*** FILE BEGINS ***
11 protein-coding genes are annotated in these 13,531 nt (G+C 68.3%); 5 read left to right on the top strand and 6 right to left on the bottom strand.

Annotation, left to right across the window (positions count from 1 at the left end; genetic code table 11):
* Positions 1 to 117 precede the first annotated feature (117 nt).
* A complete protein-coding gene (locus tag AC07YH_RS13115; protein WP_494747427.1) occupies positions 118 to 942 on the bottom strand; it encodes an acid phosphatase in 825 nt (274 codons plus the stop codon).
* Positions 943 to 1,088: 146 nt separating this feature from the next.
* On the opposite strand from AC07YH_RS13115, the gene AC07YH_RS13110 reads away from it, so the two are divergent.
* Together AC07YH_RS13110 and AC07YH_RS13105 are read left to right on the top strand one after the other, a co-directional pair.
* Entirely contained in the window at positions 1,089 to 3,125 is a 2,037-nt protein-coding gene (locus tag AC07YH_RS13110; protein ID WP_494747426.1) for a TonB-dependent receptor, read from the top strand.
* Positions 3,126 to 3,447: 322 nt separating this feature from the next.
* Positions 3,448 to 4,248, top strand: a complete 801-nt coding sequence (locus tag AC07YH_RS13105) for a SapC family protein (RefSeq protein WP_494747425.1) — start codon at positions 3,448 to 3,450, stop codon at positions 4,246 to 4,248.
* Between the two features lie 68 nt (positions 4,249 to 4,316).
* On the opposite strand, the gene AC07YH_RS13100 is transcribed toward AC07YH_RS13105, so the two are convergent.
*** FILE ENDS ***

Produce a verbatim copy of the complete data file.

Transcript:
11 protein-coding genes are annotated in these 13,531 nt (G+C 68.3%); 5 read left to right on the top strand and 6 right to left on the bottom strand.

Annotation, left to right across the window (positions count from 1 at the left end; genetic code table 11):
* Positions 1 to 117 precede the first annotated feature (117 nt).
* A complete protein-coding gene (locus tag AC07YH_RS13115; protein WP_494747427.1) occupies positions 118 to 942 on the bottom strand; it encodes an acid phosphatase in 825 nt (274 codons plus the stop codon).
* Positions 943 to 1,088: 146 nt separating this feature from the next.
* On the opposite strand from AC07YH_RS13115, the gene AC07YH_RS13110 reads away from it, so the two are divergent.
* Together AC07YH_RS13110 and AC07YH_RS13105 are read left to right on the top strand one after the other, a co-directional pair.
* Entirely contained in the window at positions 1,089 to 3,125 is a 2,037-nt protein-coding gene (locus tag AC07YH_RS13110; protein ID WP_494747426.1) for a TonB-dependent receptor, read from the top strand.
* Positions 3,126 to 3,447: 322 nt separating this feature from the next.
* Positions 3,448 to 4,248, top strand: a complete 801-nt coding sequence (locus tag AC07YH_RS13105) for a SapC family protein (RefSeq protein WP_494747425.1) — start codon at positions 3,448 to 3,450, stop codon at positions 4,246 to 4,248.
* Between the two features lie 68 nt (positions 4,249 to 4,316).
* On the opposite strand, the gene AC07YH_RS13100 is transcribed toward AC07YH_RS13105, so the two are convergent.